The fog surrounding Perth’s controversial first bishop is lifting.
Almost nothing was known of the life of Perth’s first Catholic bishop, John Brady, from the time he left Fremantle in 1852, banished under papal order, till his death in southern France in 1871. Now the efforts of Fr Kilian Mitchell OPraem, an Irish Norbertine priest at Kilnacrott Abbey in Ireland, together with references collected by the Perth archdiocesan archivist Sr Frances Stibi PBVM, have made it possible to construct a timeline of Brady’s post-Perth life based on diaries, letters and reports.
4 October 1851
Cardinal Fransoni wrote to Bishop Brady: “It is inexplicable why, against the will of the Supreme Pontiff – namely that you should remain in Rome until your case was decided – and although you also well knew the responsibility for the Church of Perth had been handed over to Bishop Serra, you left the city like a fugitive and, under false pretext, you did not hesitate to undertake the journey to Australia.”
9 January 1852
As a result of the seemingly impossible situation in Perth, Bishop Serra wrote to ask Archbishop Polding, Metropolitan of Sydney, to come to Perth as he felt Polding’s presence would calm everyone down.
3 July 1852
After a long and arduous journey, Polding arrived in Perth.
4 July 1852
The following minute was written describing the event in the Cathedral of St John the Evangelist in Perth by Thomas Little JP, Acting Secretary to the Archbishop Metropolitan:
On Sunday the fourth day of July 1852, appeared before the Most Rev John Bede Polding, Archbishop of Sydney and Metropolitan of the Province of New Holland and Van Diemen’s Land, the Right Rev John Brady, Bishop of Perth in Western Australia, but suspended from his functions by Our Most Holy Father Pius the Ninth by a Motu Proprio dated 3/10/1851.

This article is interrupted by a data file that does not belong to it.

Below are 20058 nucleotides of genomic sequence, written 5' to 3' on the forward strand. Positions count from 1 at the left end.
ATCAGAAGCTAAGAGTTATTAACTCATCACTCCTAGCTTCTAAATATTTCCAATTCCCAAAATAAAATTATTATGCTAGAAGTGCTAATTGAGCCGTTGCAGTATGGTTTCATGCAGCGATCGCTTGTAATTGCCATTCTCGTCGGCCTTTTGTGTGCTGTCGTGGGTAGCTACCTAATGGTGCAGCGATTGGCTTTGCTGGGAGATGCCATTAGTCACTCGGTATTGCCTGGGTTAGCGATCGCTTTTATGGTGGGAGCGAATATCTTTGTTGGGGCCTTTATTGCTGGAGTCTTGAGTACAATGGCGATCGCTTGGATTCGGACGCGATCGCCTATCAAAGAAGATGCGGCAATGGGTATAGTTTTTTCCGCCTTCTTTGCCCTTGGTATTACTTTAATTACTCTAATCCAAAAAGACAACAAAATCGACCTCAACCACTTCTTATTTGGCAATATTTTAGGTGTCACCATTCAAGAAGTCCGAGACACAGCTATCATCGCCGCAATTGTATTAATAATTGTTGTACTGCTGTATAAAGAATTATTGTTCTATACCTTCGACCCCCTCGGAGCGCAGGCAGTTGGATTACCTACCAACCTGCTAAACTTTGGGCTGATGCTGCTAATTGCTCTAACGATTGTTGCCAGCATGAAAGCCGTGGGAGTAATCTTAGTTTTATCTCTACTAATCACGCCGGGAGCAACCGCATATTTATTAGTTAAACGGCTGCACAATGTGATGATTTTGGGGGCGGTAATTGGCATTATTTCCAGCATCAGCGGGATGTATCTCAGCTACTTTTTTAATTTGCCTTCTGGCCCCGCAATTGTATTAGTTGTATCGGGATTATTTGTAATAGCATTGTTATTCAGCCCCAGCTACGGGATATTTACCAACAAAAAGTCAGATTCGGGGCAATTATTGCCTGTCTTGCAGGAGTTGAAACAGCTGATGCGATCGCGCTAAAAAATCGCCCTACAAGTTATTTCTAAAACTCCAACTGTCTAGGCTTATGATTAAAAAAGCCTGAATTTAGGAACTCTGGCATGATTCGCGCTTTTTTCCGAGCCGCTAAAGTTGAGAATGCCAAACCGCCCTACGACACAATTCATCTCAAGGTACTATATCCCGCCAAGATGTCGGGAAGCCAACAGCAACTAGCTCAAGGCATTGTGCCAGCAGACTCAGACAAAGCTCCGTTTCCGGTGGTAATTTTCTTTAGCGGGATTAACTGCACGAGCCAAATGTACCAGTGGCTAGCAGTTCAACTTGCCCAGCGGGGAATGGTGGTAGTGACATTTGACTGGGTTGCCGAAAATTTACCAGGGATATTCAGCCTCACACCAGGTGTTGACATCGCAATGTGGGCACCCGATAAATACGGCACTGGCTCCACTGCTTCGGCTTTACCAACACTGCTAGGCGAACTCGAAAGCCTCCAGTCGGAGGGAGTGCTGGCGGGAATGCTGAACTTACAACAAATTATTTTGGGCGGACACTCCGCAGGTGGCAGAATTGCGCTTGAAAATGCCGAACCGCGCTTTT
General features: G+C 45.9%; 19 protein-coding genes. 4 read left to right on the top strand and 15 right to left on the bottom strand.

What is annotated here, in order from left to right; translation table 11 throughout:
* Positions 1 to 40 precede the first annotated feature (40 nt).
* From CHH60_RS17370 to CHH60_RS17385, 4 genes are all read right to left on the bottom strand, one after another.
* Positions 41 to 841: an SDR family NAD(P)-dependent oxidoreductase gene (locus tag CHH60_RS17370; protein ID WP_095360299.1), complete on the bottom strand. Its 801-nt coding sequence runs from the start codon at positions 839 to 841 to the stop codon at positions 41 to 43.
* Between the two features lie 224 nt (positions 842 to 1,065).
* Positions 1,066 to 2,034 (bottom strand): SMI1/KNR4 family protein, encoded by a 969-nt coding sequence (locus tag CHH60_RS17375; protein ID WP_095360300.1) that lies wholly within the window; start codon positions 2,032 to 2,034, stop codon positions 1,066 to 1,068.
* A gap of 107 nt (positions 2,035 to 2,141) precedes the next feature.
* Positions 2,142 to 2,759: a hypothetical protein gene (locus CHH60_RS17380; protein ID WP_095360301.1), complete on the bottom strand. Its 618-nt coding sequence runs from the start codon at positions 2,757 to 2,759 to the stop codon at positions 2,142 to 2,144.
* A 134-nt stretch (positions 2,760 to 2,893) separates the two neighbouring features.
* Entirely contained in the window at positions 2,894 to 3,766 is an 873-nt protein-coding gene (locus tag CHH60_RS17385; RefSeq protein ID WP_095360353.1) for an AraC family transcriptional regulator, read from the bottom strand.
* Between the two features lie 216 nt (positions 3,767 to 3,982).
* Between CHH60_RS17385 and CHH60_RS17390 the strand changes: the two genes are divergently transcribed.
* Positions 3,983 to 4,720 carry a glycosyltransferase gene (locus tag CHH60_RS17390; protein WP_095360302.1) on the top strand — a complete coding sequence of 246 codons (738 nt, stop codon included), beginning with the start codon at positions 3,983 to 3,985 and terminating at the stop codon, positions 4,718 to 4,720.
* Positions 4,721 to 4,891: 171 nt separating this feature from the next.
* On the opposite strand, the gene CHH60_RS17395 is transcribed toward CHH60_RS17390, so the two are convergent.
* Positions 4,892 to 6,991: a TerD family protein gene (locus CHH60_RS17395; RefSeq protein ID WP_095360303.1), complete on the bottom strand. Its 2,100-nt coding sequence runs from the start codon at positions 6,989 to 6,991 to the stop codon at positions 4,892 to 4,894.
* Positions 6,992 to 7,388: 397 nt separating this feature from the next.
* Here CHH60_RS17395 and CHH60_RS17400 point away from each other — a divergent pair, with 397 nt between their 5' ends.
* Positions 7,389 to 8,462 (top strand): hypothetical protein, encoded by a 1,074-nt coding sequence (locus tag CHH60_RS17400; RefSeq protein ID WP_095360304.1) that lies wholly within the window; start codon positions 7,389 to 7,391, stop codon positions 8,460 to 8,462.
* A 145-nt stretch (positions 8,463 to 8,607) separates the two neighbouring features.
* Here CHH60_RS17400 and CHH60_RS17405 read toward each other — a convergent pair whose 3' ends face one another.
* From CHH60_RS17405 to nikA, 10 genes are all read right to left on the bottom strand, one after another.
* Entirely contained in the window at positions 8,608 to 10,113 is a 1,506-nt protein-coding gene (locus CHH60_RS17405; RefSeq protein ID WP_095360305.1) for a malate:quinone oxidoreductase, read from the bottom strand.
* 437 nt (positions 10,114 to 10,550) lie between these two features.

The Most Rev Archbishop Metropolitan, being vested and prepared to celebrate Mass, proceeded to the Throne, and being seated thereon the Right Rev John Brady came to the Sanctuary, and having genuflected before the Blessed Sacrament, presented himself to the Archbishop Metropolitan, and on his bended knees read a declaration to the purport following:
1 His Lordship professed his unreserved and perfect submission to the Sentence of Suspension passed upon him by His Holiness Pope Pius IX.
2 His Lordship solemnly promised to abide under it until canonically absolved by the Supreme Authority from which it emanated.
3 His Lordship signified and declared, that he would follow and fulfill the directions and injunctions of the Most Rev John Bede Polding, Archbishop of Sydney and Metropolitan of New Holland and Van Diemen’s Land, as regards the time when, the manner in which, and the circumstances in connection with his proceeding to the Holy See, for the purpose of obtaining absolution from the Holy Father, and in obedience to the mandate of His Holiness.
4 Furthermore, His Lordship surrendered unto the said Most Rev John Bede Polding, Archbishop and Metropolitan as aforesaid, all right or title to, or possession of lands, goods and chattels, either held in his own name or in the name of others, for his own proper use, or for the use of others, with all Deeds, Documents, and other instruments, referring to, or descriptive of the same; and all this to be understood without restriction or reserve, as extending to and including all lands, goods and chattels held by him in Western Australia.